The opinion of the court was delivered by: WOOD
This is an action for damages arising under the Civil Rights Act, 42 U.S.C.A. § 1983, filed by the plaintiff against the District Attorney of Philadelphia, Assistant District Attorney, Clerk of the Quarter Sessions Court Warden of Moyamensing Prison, a private attorney, a Philadelphia County detective and an individual named William Waller.
On or about October 5, 1962, the plaintiff was presented a card which stated as follows:
'You are hereby subpoeaned (sic) to appear as witness in Courtroom 243 on Monday, October 8, 1962 at 10 A.M., in case of Com. v. William Waller.
'Curtis C. Carson, Jr. 'Attorney for Defendant'
A copy of this card is attached to the plaintiff's Complaint and he alleges that no subpoena was issued as provided by law, nor was any subpoena exhibited to him at this time or any other time.
The plaintiff is a follower of the Orthodox Jewish Religion and October 8, 1962 was Yom Kippur, the Jewish Day of Atonement, the highest of the Holy Days of the plaintiff's religion. On this day, which was the date designated for the plaintiff to appear in Court, his religion required him to spend from sunrise to sunset in continuous prayer and fasting in the Synagogue. He alleges in his Complaint that he informed the defendant, William Waller, of this fact and that this information was relayed to Curtis Carson, Jr., and the Assistant District Attorney. Despite this fact, the plaintiff states in paragraph 16 of his Complaint that:
'16. Carson and Crumlish, acting through Armand Della Porta on this said day of October 8, 1962, the Day of Atonement, demanded that the Court issue a bench warrant for the immediate arrest of the plaintiff, knowing full well that October 8, 1962 was the Day of Atonement, and that the plaintiff was a member of the Orthodox Jewish faith, and was engaged in prayer in a house of worship, as hereinabove set forth in paragraph 15,
all of which was known to the defendant in the criminal case, William Waller, and which information the plaintiff has ascertained had been conveyed to the said Waller, Carson and Della Porta.'
On October 10, 1962, the bench warrant was issued and served on the plaintiff at his residence, whereupon he was arrested and taken to City Hall. Later, after six hours without being brought before the judge who had issued the warrant, he was removed to a cell in Moyamensing Prison and incarcerated for eight days when he was permitted to leave on October 17, 1962, without ever being brought before the judge who had issued the warrant. As a result of this series of events, the plaintiff claims that he was deprived of his rights, privileges and immunities, secured to him by the Constitution and laws of the United States and the Commonwealth of Pennsylvania.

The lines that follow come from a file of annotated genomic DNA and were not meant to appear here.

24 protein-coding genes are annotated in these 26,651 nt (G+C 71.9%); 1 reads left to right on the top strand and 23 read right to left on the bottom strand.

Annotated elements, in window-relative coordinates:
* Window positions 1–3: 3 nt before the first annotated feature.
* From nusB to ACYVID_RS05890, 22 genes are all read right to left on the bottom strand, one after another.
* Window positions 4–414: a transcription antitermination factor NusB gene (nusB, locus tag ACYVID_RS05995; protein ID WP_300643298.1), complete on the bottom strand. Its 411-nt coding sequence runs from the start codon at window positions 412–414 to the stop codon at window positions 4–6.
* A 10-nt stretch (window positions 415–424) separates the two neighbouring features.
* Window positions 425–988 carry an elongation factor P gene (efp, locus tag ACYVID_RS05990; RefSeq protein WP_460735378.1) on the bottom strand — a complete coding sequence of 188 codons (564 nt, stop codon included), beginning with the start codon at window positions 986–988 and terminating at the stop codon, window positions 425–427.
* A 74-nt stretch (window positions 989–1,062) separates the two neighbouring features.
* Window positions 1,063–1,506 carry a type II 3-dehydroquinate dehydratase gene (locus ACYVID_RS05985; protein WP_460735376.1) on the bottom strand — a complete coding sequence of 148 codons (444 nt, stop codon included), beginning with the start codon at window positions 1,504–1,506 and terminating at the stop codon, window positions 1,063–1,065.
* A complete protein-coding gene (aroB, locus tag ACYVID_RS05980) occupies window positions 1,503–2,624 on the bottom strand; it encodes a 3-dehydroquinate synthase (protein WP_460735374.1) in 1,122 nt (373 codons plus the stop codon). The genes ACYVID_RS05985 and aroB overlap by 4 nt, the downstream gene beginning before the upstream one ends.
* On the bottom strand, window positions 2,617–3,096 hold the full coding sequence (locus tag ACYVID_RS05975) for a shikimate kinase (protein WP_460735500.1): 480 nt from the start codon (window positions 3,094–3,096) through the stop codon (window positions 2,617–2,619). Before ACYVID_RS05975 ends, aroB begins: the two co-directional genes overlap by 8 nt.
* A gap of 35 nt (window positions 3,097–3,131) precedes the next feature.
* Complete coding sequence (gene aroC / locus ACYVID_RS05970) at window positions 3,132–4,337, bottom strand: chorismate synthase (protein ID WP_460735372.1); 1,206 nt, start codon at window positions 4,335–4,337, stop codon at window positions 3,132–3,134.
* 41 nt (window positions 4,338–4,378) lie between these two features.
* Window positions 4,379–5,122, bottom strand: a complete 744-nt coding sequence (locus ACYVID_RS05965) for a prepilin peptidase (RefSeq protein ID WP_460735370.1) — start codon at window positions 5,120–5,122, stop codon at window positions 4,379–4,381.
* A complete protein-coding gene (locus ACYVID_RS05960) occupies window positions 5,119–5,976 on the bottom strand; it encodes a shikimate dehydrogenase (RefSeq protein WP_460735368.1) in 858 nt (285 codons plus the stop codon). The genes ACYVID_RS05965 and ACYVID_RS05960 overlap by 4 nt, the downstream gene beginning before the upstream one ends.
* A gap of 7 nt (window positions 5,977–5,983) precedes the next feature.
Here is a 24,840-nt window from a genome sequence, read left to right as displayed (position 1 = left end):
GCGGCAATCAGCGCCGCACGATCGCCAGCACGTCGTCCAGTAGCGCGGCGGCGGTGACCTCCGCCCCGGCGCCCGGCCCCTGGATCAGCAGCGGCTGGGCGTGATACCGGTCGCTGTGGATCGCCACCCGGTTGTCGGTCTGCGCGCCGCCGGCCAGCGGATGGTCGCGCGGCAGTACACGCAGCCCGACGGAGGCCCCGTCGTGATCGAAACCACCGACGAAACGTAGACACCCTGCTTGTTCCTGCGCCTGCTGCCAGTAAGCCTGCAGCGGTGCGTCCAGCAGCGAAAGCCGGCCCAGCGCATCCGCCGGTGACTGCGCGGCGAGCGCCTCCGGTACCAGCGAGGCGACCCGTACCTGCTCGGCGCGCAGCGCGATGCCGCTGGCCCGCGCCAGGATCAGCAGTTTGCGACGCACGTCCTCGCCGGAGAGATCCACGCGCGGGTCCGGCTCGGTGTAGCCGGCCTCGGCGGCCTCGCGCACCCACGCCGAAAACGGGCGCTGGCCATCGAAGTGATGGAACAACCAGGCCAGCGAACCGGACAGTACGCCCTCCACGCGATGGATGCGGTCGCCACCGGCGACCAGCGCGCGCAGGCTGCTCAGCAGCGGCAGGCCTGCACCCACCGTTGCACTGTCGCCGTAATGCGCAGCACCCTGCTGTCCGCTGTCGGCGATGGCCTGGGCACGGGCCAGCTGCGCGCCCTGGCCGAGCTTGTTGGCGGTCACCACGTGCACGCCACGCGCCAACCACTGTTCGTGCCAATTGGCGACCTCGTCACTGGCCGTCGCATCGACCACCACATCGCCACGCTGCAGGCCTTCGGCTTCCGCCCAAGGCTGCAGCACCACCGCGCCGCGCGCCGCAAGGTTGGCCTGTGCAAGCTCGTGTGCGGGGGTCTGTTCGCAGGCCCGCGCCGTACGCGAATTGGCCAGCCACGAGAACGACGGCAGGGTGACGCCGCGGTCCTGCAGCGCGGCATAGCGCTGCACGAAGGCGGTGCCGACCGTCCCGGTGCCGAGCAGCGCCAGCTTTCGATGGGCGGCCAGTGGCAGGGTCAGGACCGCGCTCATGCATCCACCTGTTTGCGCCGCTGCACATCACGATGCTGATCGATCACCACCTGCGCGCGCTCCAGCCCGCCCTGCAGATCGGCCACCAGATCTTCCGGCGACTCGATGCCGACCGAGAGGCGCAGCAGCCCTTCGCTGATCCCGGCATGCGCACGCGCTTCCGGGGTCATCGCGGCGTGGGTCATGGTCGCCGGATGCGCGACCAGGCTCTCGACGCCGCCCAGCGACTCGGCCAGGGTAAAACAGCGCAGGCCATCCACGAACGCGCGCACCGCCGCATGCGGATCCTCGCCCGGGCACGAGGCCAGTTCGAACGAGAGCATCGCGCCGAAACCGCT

The defendants have moved to dismiss the Complaint because they contend this Court lacks jurisdiction over the subject matter, and further, that public officers, acting within the scope of their official duties, are immune from civil liability under the Civil Rights Act. The individual defendant, Curtis Carson, Jr., contends that a dismissal is warranted because the Civil Rights Act does not afford a cause of action for the acts of a private person.
At the outset, it is important to a disposition of this motion to establish the substance of the plaintiff's claim. An examination of paragraph 26 of his Complaint reveals the following:
'26. At all times material to plaintiff's cause of action, as herein set forth, the plaintiff was deprived of his rights, privileges, and immunities, secured to him by the Constitution and laws of the United States, and the Commonwealth of Pennsylvania in that first, he was imprisoned for a period of six hours at City Hall and second, he was imprisoned and incarcerated for a period of eight full days in the County Prison of Philadelphia, and was denied his right to be brought before the Court as provided by law, as hereinabove set forth.'
He does not contend that because he is an adherent to the Jewish religion that he was a victim of any systematic prejudice against Jews. Also, he does not contend that his rights to freely exercise his religion were transgressed because he was directed to appear as a witness on Yom Kippur. Simply stated his claim is bottomed on his imprisonment via a bench warrant without ever being brought before the judge who issued the bench warrant. He claims that the bench warrant required that he be brought before any Court of the Commonwealth then sitting, or if not, then he should have been brought before one of the judges of these Courts. Failure to do this violated his constitutional rights to a hearing on the charge against him.
In order to state a valid claim under the Civil Rights Act,
Cohen v. Norris, 9 Cir., 300 F.2d 24, 30 (1962), held:
'* * * facts must be alleged which show that the defendant: (1) ) while acting under color of any statute, ordinance, regulation, custom or usage of any State or Territory; (2) subjects, or causes to be subjected, any person within the jurisdiction of the United States to the deprivation of any rights, ...